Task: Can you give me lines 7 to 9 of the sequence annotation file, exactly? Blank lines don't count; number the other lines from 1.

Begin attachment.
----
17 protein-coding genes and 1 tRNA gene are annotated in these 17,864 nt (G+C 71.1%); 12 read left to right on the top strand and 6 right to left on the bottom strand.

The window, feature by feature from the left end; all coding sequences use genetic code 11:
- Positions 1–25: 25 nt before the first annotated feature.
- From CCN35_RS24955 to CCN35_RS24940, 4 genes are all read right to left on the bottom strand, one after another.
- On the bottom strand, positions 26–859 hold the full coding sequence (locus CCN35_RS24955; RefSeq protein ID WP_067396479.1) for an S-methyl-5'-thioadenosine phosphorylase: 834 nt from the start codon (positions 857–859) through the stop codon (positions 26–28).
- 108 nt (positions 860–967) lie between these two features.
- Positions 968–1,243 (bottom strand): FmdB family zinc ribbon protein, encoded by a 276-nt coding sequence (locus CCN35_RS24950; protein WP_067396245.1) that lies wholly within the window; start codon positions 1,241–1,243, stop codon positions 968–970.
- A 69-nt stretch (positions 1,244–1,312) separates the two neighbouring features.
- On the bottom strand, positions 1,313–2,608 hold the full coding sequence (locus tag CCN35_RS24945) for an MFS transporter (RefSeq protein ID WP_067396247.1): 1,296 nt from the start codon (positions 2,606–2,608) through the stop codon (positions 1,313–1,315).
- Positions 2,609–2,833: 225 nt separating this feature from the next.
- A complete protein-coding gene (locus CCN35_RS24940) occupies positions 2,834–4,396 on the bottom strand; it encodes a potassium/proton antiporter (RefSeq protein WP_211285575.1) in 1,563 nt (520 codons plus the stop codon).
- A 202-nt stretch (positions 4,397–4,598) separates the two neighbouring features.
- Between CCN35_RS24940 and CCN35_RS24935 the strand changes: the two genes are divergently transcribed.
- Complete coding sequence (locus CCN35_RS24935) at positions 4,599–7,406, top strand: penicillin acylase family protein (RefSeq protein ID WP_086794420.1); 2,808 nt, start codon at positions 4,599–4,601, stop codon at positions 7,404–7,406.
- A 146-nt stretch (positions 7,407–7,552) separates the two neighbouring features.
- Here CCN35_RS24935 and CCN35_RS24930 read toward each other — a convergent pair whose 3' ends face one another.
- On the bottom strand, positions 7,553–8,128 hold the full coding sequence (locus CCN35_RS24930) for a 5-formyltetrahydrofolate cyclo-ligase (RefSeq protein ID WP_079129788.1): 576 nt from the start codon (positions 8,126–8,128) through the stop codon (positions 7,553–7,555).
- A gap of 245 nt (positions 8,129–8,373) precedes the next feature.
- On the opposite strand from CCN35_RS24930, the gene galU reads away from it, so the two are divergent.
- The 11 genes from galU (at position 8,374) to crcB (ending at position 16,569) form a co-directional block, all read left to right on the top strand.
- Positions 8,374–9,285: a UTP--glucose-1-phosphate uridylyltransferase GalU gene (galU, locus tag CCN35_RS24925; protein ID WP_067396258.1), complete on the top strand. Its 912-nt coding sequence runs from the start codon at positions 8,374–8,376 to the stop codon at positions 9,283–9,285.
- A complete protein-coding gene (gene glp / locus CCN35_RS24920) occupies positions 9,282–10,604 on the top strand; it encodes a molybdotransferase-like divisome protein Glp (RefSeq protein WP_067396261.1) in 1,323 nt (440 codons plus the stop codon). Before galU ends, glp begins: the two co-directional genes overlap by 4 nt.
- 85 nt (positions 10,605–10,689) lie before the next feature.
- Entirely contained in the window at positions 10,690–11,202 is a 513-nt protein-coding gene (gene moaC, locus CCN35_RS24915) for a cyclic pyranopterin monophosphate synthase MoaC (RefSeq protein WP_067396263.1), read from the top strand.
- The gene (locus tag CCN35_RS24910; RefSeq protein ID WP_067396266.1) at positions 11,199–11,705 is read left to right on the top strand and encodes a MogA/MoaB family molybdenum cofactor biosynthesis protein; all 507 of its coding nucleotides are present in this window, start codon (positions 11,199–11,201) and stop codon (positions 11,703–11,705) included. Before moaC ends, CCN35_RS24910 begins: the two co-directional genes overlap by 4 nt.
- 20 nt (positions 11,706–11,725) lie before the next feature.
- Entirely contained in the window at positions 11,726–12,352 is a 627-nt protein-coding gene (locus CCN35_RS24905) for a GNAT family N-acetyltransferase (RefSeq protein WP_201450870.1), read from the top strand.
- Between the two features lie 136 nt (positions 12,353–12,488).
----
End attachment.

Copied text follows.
- Positions 968–1,243 (bottom strand): FmdB family zinc ribbon protein, encoded by a 276-nt coding sequence (locus CCN35_RS24950; protein WP_067396245.1) that lies wholly within the window; start codon positions 1,241–1,243, stop codon positions 968–970.
- A 69-nt stretch (positions 1,244–1,312) separates the two neighbouring features.
- On the bottom strand, positions 1,313–2,608 hold the full coding sequence (locus tag CCN35_RS24945) for an MFS transporter (RefSeq protein ID WP_067396247.1): 1,296 nt from the start codon (positions 2,606–2,608) through the stop codon (positions 1,313–1,315).